Mayor Bloomberg has promised to appeal, calling the ruling “totally wrong.”
By Jonathan Purtle
What does the United States have in common with South Sudan and Somalia? Not much, except for being the only other United Nations member state that has not ratified the Convention on the Rights of the Child (CRC).
Entered into force in 1990, the CRC is a human rights document that guarantees a set of civil, political, economic, social, health, and cultural rights to children. Some specific rights include not being subjected to abuse, having guaranteed access to health care and quality education, and enjoying the freedom to access information, express one’s thoughts, and establish an identity. The United States was instrumental in helping draft the treaty during Ronald Reagan’s presidency and signed it in 1995 (a purely symbolic act), but the Senate has yet to ratify it. The CRC is a legally binding document. If the United States were to ratify it, the federal government would need to ensure that the rights enumerated in the treaty were satisfied for all children in the U.S., or face sanctions from the United Nations.
Janet Golden, PhD, Professor of history, Rutgers University-Camden
Joanie was under 50 — too young for the recommended screening — and by the time she showed symptoms it was too late. Today, instead of celebrating International Women’s Day together, as we did for so many years, I have to write a different kind of post — about National Colon Cancer Screening Day, which is Friday.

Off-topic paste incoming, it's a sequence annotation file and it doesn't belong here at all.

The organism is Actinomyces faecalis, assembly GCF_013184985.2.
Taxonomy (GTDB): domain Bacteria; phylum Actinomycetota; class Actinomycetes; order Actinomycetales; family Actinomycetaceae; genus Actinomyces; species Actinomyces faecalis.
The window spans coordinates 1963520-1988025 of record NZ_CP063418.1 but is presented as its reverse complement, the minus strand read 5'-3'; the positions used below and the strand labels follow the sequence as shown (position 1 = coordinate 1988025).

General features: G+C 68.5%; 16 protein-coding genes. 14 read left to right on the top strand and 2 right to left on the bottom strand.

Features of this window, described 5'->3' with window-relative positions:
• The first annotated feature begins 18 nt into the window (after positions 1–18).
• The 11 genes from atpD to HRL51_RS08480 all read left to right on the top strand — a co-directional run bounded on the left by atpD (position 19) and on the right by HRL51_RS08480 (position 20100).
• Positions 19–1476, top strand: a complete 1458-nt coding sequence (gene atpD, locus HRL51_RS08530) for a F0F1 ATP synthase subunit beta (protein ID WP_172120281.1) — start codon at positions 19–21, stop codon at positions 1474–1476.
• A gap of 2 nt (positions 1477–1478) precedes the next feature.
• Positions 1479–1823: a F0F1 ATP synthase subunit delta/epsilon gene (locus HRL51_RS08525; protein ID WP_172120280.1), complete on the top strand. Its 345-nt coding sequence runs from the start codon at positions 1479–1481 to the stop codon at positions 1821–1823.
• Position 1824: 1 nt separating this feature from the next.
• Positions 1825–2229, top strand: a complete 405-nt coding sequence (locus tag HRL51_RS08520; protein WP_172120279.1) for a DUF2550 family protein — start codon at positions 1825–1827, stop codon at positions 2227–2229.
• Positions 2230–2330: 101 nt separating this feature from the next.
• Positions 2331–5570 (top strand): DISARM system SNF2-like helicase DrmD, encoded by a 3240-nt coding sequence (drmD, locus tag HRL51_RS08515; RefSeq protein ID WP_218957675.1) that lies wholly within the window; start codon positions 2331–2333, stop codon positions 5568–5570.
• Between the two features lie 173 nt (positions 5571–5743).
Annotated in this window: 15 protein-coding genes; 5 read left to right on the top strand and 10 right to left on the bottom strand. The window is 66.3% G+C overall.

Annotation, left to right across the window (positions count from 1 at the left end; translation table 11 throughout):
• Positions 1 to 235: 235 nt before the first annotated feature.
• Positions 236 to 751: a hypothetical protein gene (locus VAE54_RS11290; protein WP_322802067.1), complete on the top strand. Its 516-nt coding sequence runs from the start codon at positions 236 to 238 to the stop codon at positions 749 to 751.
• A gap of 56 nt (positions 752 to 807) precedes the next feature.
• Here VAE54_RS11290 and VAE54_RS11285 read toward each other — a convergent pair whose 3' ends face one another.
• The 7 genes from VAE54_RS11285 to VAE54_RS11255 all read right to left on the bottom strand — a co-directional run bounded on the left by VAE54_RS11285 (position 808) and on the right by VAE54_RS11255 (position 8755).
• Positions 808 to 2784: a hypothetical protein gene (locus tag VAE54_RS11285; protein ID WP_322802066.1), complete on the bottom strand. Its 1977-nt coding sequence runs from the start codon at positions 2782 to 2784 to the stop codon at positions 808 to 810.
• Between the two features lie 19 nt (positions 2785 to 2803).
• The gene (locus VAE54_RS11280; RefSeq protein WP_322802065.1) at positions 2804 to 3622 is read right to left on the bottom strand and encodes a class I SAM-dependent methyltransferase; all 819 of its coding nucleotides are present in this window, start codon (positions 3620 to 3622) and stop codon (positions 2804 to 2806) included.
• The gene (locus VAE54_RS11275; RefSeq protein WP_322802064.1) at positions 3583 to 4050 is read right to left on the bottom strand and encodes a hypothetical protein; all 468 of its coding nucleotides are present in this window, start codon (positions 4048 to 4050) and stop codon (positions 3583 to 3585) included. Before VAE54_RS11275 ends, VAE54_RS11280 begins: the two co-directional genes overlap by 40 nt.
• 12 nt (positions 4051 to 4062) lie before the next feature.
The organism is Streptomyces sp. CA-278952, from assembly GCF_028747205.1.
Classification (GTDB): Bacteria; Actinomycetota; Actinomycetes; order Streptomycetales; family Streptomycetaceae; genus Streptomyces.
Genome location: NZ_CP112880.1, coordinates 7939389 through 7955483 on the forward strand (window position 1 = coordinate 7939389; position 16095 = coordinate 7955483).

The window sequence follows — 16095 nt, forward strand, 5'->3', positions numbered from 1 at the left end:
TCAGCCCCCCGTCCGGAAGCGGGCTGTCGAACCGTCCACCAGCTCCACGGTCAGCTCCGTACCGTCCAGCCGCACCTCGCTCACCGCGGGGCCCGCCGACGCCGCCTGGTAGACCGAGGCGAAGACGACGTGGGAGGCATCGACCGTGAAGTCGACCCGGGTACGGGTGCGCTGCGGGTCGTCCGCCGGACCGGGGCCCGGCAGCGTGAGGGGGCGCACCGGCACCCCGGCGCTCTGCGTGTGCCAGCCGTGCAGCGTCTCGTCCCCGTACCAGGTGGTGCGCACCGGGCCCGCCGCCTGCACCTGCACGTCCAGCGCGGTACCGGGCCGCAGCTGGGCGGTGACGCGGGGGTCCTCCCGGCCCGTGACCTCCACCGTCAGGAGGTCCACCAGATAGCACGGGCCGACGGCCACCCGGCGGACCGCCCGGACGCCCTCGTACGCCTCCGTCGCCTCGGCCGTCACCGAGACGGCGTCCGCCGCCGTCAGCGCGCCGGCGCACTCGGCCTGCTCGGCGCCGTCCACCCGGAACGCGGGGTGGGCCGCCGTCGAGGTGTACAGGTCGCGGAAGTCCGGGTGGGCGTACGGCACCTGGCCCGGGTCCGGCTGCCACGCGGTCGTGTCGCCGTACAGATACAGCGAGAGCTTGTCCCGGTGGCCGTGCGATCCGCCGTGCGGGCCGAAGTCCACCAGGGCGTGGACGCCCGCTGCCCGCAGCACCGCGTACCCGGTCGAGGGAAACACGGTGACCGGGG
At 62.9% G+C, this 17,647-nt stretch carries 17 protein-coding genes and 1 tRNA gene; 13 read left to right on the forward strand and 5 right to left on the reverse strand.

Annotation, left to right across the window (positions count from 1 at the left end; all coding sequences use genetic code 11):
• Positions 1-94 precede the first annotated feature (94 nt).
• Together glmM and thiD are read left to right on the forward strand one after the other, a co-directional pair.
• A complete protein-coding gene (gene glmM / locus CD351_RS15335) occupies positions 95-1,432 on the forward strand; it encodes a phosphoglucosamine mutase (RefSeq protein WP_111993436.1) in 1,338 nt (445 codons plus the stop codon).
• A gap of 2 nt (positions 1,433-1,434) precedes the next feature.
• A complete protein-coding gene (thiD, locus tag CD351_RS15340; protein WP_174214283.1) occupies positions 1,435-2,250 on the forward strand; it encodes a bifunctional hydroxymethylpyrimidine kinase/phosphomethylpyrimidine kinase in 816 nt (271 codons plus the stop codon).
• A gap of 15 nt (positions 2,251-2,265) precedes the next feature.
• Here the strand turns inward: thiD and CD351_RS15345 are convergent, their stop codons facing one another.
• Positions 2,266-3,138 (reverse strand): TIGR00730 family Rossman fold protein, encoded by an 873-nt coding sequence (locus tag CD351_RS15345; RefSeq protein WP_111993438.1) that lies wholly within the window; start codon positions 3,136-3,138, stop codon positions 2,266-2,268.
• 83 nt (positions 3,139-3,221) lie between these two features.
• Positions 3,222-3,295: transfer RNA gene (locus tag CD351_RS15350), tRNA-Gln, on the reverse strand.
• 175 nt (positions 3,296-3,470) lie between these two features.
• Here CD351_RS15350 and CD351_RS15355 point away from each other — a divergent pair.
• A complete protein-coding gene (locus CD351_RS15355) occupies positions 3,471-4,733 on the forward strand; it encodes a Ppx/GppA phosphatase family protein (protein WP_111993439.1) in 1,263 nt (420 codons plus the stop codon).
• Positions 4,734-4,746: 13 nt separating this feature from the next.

Joanie is the reason why I became the person who says to my friends turning 50: “Happy Birthday and please go get a colonoscopy.” (That seemed like a winning idea for a card but someone beat me to it.) And yes, I confess, if they don't listen the first time, I keep after them.
The folks sponsoring the March 8 National Colon Cancer Screening Day have a nice link in case you’d like the full list of risk factors. The site not only gives diet tips — because a healthy diet is a form of prevention — but recipes as well (on the buttseriously blog).
By Michael Yudell
Results of an important study out of Spain published last week in the prestigious New England Journal of Medicine suggests that a “Mediterranean Diet” supplemented by additional extra-virgin olive oil or nuts significantly lowered the risk of having a heart attack, stroke, or dying from heart disease.
But despite the media brouhaha—headlines like “Tasty Diet Curbs Heart Disease, Study Finds” and “Mediterranean Diet Study Rocks the Medical World”— the study's implications for you and me are still unclear.